Bedouin Village Petitions Israel's Top Court Against Construction on Muslim Cemetery

Work on water storage tank was halted, but is about to restart after residents rejected plan to move the graves

The area where Mekorot is planning to build a water storage tank in the unrecognized Bedouin village of Hashem Zana, southern Israel, August 2019.
Eliyahu Hershkovitz

The residents of an unrecognized Bedouin village in southern Israel are fighting the Mekorot national water company’s plans to build a large water storage tank on a Muslim cemetery in the village.

Mekorot recently announced that it would begin construction of the water tank as planned after the residents of Hashem Zana, east of Be’er Sheva, rejected a proposal to move the graves. In response, the residents petitioned the High Court of Justice to stop the construction.

The battle began in 2017 when Mekorot announced its plan to build the tank on a land that is the property of the al-Ethman family. The project was halted shortly after its inception when a concrete structure identified as a grave was discovered at the site, alongside several piles of stones.

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The planning authorities were aware of the existence of the graves, as it was mentioned in an objection to the general outline for the region submitted to the National Planning and Building Council in 2007 by Bimkom – Planners for Planning Rights, an Israeli NGO.

Residents said the cemetery was in use from before Israel's founding in 1948 until the early 1990s, when residents began burying their relatives in an alternative graveyard.

Rajeh Ibrahim al-Ethman, whose father is buried in the old cemetery, said the hill where the cemetery is located is particularly important in the Bedouin tradition because a saint named Hashem Zana is buried there. 

Al-Ethman said his father was the last person interred in the graveyard.

Dr. Kayed al-Ethman is a physician at Soroka Medical Center in Be’er Sheva, the head of the local council in Hashem Zana and one of those petitioning the court against the construction. He said that in 2017 "a person came and informed us of the plans, adding he understood the sensitivity of the matter in light of the fact that our grandfather is buried here. We refused and that was that.”

Later the area was fenced off and Mekorot posted signs offering to help residents move the graves. Attempts at dialogue were unproductive and no work has been carried out.

Residents say the Bedouin Development and Settlement Authority in the Negev was involved in the talks between the residents and Mekorot. Authority representatives said that the qadi [an Islamic religious court judge] of the Sharia Court in Be’er Sheva ruled there was no religious obstacle to moving the graves.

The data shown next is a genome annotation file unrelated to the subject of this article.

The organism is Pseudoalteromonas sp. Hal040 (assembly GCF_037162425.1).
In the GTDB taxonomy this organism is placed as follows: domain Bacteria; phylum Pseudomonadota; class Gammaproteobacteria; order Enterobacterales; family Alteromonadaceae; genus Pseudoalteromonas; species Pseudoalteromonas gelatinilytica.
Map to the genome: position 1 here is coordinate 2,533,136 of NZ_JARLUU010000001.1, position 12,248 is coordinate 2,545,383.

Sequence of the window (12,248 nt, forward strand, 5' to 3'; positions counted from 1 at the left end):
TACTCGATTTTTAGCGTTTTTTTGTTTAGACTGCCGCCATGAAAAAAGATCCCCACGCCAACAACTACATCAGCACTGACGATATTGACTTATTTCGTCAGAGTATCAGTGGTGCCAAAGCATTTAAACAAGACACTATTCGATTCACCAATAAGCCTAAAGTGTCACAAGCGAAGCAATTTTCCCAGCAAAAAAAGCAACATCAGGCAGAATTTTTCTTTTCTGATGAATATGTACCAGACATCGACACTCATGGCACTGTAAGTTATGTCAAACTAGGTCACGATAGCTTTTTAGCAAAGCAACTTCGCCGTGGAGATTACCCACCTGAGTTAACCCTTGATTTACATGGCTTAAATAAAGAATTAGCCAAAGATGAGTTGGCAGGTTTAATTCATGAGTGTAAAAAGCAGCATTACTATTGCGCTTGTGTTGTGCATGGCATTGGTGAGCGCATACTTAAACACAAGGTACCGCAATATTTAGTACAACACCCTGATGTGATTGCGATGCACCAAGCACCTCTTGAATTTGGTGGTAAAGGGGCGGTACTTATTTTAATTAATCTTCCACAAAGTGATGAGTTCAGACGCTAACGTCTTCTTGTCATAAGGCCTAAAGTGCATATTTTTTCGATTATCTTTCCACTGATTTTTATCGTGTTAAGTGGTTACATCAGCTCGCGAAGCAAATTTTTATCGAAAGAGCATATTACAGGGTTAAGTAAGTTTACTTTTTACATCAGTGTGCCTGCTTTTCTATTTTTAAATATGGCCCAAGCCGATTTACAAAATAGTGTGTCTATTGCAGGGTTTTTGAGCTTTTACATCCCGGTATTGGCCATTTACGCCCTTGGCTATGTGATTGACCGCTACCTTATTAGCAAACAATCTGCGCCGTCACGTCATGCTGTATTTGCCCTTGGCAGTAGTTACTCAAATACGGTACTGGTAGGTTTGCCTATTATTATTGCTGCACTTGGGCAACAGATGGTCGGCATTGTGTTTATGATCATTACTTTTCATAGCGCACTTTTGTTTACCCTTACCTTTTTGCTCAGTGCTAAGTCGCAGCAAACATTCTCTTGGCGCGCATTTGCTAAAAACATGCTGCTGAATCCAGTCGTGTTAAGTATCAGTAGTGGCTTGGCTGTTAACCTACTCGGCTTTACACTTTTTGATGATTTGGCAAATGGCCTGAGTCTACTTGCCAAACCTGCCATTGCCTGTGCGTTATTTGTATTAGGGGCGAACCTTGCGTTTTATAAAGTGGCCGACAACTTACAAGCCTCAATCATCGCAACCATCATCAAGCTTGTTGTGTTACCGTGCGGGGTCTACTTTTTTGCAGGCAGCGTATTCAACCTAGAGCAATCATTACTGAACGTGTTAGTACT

But the Sharia courts said in a statement that neither a Sharia court nor a qadi had issued any ruling concerning the cemetery. In addition, the statement stressed that "according to Sharia law, harming graves in a Muslim cemetery is categorically forbidden forever and until the Day of Judgment.”

The Bedouin Development and Settlement Authority told Haaretz that Qadi Dugan al-Atawneh said that there are no documents attesting to the existence of the cemetery at the site in question nor is there a religious reason the graves cannot be moved, as was done in other cases.

Al-Atawneh, who has since retired, told Haaretz that the authority’s claims are false and denied ever speaking with its representatives. "It never happened and moving the graves violated Sharia law," he said.

The residents said they were informed in June that the construction works were about to begin. “A policeman told us that Mekorot planned to begin the demolition [of the cemetery] and that we have to be ready,” said one of the residents.

The residents protested the move and filed a petition against it to the High Court at the beginning of August. Salam al-Ethman, whose grandfather is buried in the cemetery, said the residents do not object to building a water tank, but ask that it be built on a nearby hill, which professionals say is just as suitable as the designated site. “We will be willing to cooperate in any way, just leave the graves alone,” he said.

Last week, residents wanted to set up a protest tent in front of the cemetery, but the police said they need a permit to do so, which they say is an illegal demand.

The police told Haaretz that since the matter is being discussed in court, it should be resolved there. “Nevertheless, the Israel Police will allow freedom of expression and protest, as long as they don't breach the law or harm the normal fabric of life.”

Mekorot said the construction of the water tank is intended to increase the reliability of the water supply to the residents of the area, including the residents of the local unrecognized Bedouin encampments, due to a growing demand for water in the region.

“Mekorot operates according to the law and building permits. Until recently, no inquiries were received from the residents concerning the graves. Moreover, the area in question is slated for construction, and any other infrastructure established there is illegal,” the company said.

Mekorot said that its inquiry with the Bedouin Development and Settlement Authority showed no official or known cemetery in the area. “The location of the water tank cannot be moved, and building it in the present location is necessary and urgent,” Mekorot said.

The company added it is carrying out the work with great sensitivity, and has offered many times to investigate the area and move discovered graves if needed.

The authority said it is not officially involved in the matter. "Our representative spoke the qadi as a “goodwill gesture and in an attempt to help in the dialogue between the residents and Mekorot,” said the authority. In addition, the authority said that older aerial photos of the location show no signs of a cemetery existing there.